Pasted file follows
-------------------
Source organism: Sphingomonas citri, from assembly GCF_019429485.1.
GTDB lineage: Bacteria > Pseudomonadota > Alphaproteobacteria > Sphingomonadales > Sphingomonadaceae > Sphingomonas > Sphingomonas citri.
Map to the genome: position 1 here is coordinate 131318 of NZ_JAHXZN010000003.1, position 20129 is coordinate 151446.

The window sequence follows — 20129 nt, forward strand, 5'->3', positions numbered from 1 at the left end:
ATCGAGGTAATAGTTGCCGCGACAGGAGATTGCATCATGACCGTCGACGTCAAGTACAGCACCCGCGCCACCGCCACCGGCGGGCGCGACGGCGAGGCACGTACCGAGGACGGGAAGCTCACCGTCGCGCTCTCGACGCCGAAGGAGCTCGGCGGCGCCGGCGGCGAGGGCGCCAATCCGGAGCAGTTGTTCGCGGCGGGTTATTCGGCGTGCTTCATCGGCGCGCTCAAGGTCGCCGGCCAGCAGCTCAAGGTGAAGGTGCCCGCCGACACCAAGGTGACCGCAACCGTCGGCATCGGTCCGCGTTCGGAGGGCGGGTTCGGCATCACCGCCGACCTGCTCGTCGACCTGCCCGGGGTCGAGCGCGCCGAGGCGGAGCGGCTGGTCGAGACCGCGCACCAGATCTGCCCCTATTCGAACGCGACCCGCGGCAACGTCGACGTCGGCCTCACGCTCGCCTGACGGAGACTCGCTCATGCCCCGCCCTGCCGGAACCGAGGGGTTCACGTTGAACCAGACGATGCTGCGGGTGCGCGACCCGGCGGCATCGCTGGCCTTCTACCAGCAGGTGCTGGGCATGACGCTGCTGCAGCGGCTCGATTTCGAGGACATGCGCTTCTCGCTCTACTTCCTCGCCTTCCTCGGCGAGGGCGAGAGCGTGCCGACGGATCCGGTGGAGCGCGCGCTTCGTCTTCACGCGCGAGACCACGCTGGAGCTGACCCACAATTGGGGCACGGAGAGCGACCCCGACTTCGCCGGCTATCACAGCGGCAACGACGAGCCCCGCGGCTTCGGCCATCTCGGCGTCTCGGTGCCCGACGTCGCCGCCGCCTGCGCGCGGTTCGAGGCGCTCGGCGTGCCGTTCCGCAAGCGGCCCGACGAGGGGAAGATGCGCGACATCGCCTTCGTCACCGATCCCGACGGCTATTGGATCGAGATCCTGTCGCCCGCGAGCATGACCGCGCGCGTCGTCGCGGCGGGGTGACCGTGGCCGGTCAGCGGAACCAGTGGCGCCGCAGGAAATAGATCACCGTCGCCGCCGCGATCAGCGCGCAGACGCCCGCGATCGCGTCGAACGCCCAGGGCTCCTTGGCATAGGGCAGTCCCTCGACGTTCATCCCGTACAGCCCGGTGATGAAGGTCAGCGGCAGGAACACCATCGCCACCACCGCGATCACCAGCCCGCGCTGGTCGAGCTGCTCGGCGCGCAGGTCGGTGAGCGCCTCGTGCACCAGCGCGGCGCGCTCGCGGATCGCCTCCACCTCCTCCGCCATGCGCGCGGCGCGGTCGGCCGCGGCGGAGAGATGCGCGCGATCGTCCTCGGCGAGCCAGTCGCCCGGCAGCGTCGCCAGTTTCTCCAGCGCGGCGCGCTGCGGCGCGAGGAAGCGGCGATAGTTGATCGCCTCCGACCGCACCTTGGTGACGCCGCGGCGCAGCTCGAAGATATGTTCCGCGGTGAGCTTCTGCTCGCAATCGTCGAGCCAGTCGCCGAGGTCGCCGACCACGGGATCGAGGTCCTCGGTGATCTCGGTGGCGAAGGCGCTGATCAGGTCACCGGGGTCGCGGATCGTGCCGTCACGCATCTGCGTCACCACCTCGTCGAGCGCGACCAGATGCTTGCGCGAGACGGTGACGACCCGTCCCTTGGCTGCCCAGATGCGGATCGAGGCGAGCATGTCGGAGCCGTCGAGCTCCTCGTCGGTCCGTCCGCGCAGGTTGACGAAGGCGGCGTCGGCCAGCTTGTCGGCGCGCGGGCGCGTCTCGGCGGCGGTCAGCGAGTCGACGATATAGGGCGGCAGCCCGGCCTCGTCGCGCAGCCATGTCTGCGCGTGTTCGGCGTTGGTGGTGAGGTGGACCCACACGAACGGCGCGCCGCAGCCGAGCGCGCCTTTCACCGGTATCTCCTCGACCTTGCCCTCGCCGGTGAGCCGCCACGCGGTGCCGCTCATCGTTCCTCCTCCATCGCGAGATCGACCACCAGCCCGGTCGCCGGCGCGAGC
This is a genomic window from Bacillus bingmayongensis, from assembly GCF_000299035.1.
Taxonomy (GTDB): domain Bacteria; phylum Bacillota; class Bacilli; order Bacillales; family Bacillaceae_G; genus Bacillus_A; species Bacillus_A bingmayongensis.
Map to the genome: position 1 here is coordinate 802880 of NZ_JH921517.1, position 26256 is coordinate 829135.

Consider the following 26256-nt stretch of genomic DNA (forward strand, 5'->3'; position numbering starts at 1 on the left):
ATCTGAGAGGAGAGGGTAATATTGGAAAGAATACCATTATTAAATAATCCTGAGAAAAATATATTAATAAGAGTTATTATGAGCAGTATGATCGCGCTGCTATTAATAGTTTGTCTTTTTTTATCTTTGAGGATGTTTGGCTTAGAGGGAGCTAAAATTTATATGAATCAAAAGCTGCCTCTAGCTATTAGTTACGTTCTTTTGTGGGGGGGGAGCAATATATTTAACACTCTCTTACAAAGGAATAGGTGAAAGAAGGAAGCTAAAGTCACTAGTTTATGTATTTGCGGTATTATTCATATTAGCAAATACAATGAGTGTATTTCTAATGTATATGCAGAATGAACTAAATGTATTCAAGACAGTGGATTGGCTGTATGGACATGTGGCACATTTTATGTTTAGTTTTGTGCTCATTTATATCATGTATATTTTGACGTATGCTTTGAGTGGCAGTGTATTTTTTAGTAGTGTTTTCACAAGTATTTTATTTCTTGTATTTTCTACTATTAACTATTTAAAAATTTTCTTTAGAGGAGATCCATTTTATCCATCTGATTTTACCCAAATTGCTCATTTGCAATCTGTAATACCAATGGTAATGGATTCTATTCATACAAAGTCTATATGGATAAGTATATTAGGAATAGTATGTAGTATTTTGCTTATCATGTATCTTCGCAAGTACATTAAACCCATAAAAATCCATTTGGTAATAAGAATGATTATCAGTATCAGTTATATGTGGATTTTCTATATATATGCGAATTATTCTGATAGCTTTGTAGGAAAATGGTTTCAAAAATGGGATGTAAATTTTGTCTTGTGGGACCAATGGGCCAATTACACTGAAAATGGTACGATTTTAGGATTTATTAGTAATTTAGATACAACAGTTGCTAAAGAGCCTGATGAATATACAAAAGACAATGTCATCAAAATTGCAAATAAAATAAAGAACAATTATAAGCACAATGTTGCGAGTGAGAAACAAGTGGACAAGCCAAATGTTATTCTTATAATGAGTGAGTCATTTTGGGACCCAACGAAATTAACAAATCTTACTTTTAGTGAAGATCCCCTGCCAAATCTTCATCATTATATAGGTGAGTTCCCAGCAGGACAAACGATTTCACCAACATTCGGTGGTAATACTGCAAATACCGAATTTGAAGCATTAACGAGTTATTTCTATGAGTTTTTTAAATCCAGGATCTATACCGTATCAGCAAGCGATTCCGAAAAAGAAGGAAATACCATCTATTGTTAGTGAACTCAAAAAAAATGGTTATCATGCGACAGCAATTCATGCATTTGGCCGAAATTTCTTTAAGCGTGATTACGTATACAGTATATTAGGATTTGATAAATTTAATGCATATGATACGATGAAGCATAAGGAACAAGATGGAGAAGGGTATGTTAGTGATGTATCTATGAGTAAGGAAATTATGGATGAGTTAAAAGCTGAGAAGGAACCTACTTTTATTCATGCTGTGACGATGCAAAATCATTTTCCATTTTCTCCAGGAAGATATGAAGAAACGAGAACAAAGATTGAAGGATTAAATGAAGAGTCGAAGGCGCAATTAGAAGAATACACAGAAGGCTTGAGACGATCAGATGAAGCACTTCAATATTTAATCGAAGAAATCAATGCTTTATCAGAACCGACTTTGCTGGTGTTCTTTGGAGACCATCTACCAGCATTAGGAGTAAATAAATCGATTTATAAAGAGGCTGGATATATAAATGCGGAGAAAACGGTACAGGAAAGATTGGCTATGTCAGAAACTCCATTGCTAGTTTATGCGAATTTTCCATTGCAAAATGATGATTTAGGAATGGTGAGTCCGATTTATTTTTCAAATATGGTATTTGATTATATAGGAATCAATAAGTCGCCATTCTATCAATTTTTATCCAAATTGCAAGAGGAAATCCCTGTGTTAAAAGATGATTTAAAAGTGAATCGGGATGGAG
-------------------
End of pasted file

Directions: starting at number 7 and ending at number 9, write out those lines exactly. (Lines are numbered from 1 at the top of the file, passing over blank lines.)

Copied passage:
Taxonomy (GTDB): domain Bacteria; phylum Bacillota; class Bacilli; order Bacillales; family Bacillaceae_G; genus Bacillus_A; species Bacillus_A bingmayongensis.
Map to the genome: position 1 here is coordinate 802880 of NZ_JH921517.1, position 26256 is coordinate 829135.

Consider the following 26256-nt stretch of genomic DNA (forward strand, 5'->3'; position numbering starts at 1 on the left):